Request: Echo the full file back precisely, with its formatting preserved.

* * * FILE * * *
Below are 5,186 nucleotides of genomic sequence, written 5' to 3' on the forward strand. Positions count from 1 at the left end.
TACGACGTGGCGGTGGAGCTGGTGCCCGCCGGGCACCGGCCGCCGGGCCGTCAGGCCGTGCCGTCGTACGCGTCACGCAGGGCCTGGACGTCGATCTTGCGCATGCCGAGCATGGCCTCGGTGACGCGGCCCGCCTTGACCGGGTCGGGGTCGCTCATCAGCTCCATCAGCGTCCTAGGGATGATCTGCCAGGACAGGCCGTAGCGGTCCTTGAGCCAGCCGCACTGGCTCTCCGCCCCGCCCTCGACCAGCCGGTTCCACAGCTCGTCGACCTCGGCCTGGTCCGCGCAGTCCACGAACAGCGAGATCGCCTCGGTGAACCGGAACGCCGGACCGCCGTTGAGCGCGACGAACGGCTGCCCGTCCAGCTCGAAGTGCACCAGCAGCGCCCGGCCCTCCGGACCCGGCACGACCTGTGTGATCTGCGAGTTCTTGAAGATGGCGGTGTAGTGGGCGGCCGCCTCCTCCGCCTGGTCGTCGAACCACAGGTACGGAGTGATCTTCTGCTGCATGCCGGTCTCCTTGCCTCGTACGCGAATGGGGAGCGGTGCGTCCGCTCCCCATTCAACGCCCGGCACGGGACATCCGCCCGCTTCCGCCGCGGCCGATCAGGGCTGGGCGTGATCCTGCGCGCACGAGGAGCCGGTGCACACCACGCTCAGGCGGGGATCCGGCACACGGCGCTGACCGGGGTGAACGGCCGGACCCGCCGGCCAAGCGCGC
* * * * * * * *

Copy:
Below are 5,186 nucleotides of genomic sequence, written 5' to 3' on the forward strand. Positions count from 1 at the left end.
TACGACGTGGCGGTGGAGCTGGTGCCCGCCGGGCACCGGCCGCCGGGCCGTCAGGCCGTGCCGTCGTACGCGTCACGCAGGGCCTGGACGTCGATCTTGCGCATGCCGAGCATGGCCTCGGTGACGCGGCCCGCCTTGACCGGGTCGGGGTCGCTCATCAGCTCCATCAGCGTCCTAGGGATGATCTGCCAGGACAGGCCGTAGCGGTCCTTGAGCCAGCCGCACTGGCTCTCCGCCCCGCCCTCGACCAGCCGGTTCCACAGCTCGTCGACCTCGGCCTGGTCCGCGCAGTCCACGAACAGCGAGATCGCCTCGGTGAACCGGAACGCCGGACCGCCGTTGAGCGCGACGAACGGCTGCCCGTCCAGCTCGAAGTGCACCAGCAGCGCCCGGCCCTCCGGACCCGGCACGACCTGTGTGATCTGCGAGTTCTTGAAGATGGCGGTGTAGTGGGCGGCCGCCTCCTCCGCCTGGTCGTCGAACCACAGGTACGGAGTGATCTTCTGCTGCATGCCGGTCTCCTTGCCTCGTACGCGAATGGGGAGCGGTGCGTCCGCTCCCCATTCAACGCCCGGCACGGGACATCCGCCCGCTTCCGCCGCGGCCGATCAGGGCTGGGCGTGATCCTGCGCGCACGAGGAGCCGGTGCACACCACGCTCAGGCGGGGATCCGGCACACGGCGCTGACCGGGGTGAACGGCCGGACCCGCCGGCCAAGCGCGC